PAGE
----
Paint, replace, or seal walls. When heavy-duty cleaners haven’t eradicated smells in drywall, plaster, or woodwork, add a fresh coat of paint or stain, or replace the drywall or wood altogether.
On brick and cement, apply a sealant appropriate for the surface for $25 to $100. That may smother and seal in the odor, keeping it from reemerging.
Place potpourri or scented candles in strategic locations. Put a bow on your deep clean with potpourri and scented candles. Don’t go overboard and turn off buyers sensitive to perfumes. Simply place a bowl of mild potpourri in your foyer to create a warm first impression, and add other mild scents to the kitchen and bathrooms.
Control ongoing urine smells. If your dog uses indoor pee pads, put down a new pad each time the dog goes. Throw them away outside in a trash can with a tight lid. Remove even clean pads from view before each showing.
Replace kitty litter daily, rather than scooping used litter clumps, and sweep up around the litter box. Hide the litter box before each showing.
Relocate pets. If your dog or cat has a best friend it can stay with while you’re selling your home (and you can stand to be separated from your pet), consider sending your pet on a temporary vacation. If pets have to stay, remove them from the house for showings and put away their dishes, towels, and toys.
G.M. Filisko is an attorney and award-winning writer whose former mutt Marley no doubt created a wet-dog aroma in her condo that still remains. A regular contributor to many national publications including Bankrate.com, REALTOR® Magazine, and the American Bar Association Journal, she specializes in real estate, business, personal finance, and legal topics.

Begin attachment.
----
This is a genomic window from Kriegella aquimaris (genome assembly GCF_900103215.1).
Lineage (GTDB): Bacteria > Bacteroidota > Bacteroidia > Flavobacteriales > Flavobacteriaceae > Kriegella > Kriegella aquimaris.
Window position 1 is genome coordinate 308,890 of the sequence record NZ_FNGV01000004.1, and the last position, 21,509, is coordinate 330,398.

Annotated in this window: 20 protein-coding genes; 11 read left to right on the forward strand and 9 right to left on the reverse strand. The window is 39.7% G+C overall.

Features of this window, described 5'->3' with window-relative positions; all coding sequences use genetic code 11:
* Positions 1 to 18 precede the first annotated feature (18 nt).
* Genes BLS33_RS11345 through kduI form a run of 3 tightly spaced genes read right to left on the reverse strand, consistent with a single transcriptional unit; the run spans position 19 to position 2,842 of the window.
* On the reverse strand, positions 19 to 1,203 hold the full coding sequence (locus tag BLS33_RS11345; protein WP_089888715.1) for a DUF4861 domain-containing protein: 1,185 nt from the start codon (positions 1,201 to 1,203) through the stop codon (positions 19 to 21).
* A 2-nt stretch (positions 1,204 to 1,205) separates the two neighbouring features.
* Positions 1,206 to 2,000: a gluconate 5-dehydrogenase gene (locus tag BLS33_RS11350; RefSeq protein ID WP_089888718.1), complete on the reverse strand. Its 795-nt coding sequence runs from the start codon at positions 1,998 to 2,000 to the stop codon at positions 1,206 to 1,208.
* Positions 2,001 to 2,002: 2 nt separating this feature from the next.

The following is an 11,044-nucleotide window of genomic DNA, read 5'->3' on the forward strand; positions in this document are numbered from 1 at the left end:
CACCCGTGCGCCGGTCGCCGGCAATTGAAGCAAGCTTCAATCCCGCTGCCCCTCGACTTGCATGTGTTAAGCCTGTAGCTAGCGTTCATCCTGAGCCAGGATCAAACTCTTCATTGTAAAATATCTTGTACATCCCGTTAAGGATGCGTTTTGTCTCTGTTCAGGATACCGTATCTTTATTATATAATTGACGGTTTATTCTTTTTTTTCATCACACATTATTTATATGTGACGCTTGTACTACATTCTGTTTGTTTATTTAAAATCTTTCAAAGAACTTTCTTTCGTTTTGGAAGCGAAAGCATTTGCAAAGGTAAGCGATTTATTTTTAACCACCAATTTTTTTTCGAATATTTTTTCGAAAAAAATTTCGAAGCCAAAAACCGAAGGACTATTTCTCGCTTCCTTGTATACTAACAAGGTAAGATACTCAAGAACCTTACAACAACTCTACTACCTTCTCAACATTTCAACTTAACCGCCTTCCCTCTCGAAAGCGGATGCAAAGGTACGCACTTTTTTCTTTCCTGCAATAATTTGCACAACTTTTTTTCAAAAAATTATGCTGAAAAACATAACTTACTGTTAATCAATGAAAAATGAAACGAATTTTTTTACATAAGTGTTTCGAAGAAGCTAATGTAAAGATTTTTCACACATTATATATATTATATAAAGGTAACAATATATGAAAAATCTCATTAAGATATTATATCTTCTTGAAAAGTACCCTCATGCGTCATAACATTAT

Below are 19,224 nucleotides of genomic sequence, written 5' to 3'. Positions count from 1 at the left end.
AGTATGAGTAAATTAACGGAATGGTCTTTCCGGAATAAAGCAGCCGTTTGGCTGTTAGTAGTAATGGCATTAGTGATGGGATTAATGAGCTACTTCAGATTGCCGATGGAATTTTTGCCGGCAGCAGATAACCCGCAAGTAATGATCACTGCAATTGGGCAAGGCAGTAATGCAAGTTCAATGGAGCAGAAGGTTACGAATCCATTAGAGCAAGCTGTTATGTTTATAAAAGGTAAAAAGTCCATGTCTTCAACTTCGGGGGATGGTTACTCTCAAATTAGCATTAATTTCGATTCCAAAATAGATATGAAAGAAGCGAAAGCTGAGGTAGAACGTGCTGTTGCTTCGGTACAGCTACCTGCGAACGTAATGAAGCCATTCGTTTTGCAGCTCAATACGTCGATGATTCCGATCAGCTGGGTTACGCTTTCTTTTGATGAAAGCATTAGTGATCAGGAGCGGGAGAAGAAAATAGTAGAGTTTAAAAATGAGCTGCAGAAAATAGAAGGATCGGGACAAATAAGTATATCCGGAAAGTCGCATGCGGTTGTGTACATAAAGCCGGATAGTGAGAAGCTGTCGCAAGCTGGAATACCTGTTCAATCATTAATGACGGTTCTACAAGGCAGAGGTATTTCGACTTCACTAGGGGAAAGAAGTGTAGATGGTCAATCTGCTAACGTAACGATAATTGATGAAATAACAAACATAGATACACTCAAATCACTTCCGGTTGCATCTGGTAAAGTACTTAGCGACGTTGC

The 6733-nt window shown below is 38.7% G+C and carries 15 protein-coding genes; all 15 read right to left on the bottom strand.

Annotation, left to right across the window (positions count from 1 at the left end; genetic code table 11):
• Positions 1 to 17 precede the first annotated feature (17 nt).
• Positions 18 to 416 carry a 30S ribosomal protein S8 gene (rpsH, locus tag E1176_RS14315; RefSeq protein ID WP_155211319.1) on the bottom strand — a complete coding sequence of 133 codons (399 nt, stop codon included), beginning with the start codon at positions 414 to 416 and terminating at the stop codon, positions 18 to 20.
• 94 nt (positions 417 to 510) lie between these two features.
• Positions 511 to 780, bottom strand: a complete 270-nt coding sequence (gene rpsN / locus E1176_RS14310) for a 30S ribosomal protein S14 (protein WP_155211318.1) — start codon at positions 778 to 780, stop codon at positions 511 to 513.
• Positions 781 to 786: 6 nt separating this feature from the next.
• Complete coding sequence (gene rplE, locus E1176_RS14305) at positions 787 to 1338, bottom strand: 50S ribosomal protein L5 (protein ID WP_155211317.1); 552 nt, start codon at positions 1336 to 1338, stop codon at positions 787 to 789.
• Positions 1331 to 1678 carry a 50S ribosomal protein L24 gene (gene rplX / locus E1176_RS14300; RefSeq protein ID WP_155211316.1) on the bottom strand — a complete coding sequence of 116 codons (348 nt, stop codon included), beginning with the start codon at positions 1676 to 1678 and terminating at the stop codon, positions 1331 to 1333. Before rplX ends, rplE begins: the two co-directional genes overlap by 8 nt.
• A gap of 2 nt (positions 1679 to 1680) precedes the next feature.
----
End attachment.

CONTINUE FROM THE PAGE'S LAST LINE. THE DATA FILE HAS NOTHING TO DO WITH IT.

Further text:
Contact Beth Ann here
Fax: 419 592-7021
Facebook’s IPO and subsequent stock value points up a simple truth: It’s easy to get caught up in the notion of getting rich quick. But there’s no surer way to wealth than home ownership.
As Facebook’s IPO (http://abcnews.go.com/Business/facebook-ipo-roadshow-poised-hit-road/story?id=16263419#.T6LGAZpYtXA) approached, it was easy to start traveling down the “what if” path:“What if I had equity in Facebook?!? How rich would I be?”
If my parents had only bought me Berkshire Hathaway stock for my first birthday in 1962, I’d have made some serious money in stock equities.
Alas, they didn’t recognize the hot stock of their era any more than I would recognize the hot stock of mine.
Like most Americans, it’s home equity (http://www.houselogic.com/home-advice/equity-loans/home-equity-line-tips/), not stock equity, that will pad my bank account when I hit the retirement finish line.